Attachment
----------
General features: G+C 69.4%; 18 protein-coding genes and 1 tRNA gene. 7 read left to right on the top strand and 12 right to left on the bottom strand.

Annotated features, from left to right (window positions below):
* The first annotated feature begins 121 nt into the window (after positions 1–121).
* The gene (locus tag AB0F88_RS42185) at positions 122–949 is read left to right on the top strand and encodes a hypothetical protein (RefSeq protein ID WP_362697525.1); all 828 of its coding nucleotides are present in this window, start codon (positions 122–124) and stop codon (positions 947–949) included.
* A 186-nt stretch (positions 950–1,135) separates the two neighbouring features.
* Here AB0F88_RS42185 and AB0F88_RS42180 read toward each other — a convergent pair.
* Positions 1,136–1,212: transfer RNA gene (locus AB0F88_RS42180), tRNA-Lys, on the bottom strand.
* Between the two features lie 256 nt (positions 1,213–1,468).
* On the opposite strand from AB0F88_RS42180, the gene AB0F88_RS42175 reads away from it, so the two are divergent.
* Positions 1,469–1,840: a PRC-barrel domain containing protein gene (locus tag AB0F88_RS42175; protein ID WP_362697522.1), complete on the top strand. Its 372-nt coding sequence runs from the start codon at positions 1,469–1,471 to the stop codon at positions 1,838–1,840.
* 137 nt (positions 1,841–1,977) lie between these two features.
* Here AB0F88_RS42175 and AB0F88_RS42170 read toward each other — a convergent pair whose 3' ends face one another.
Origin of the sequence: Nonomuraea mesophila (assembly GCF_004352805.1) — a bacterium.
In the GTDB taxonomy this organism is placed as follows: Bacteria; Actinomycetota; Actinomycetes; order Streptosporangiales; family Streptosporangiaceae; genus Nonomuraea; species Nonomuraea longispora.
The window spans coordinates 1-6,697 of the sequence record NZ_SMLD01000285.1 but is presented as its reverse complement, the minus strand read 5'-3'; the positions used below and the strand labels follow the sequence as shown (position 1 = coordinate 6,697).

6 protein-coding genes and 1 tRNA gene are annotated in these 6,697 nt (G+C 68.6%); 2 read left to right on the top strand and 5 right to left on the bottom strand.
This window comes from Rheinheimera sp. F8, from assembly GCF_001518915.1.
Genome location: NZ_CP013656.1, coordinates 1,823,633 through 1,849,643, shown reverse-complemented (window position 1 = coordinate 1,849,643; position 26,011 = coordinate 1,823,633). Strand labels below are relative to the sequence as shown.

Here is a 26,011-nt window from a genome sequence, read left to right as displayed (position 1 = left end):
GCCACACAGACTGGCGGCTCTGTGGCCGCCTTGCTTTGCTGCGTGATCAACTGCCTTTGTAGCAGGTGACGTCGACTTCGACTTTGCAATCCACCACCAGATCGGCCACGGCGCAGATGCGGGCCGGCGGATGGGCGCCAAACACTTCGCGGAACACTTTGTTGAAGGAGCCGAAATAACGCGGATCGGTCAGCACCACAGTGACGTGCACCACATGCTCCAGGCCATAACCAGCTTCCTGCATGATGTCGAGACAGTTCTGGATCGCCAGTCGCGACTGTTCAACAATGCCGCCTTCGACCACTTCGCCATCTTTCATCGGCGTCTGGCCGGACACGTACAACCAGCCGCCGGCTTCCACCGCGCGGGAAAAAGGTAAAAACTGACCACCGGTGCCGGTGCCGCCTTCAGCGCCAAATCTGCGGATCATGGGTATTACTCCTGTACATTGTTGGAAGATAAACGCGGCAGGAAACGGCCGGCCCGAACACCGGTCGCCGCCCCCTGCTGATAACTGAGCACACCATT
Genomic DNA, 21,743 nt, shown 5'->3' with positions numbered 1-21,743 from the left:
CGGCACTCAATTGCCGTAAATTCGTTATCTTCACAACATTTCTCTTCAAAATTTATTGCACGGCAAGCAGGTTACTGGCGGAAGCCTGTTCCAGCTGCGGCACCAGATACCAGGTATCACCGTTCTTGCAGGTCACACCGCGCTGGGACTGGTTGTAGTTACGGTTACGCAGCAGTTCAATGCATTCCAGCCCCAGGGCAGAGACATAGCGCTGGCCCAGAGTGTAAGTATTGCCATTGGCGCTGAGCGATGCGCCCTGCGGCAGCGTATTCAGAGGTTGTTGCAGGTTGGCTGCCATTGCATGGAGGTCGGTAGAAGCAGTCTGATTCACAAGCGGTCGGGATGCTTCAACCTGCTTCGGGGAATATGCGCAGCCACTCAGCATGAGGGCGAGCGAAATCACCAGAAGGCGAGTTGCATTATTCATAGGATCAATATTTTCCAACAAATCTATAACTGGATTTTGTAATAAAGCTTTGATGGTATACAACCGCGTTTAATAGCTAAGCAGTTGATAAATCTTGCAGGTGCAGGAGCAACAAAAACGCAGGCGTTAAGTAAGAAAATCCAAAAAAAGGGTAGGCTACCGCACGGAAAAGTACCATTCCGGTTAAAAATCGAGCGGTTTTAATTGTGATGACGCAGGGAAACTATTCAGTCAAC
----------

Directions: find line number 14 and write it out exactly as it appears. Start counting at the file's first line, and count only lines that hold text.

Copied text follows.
In the GTDB taxonomy this organism is placed as follows: Bacteria; Actinomycetota; Actinomycetes; order Streptosporangiales; family Streptosporangiaceae; genus Nonomuraea; species Nonomuraea longispora.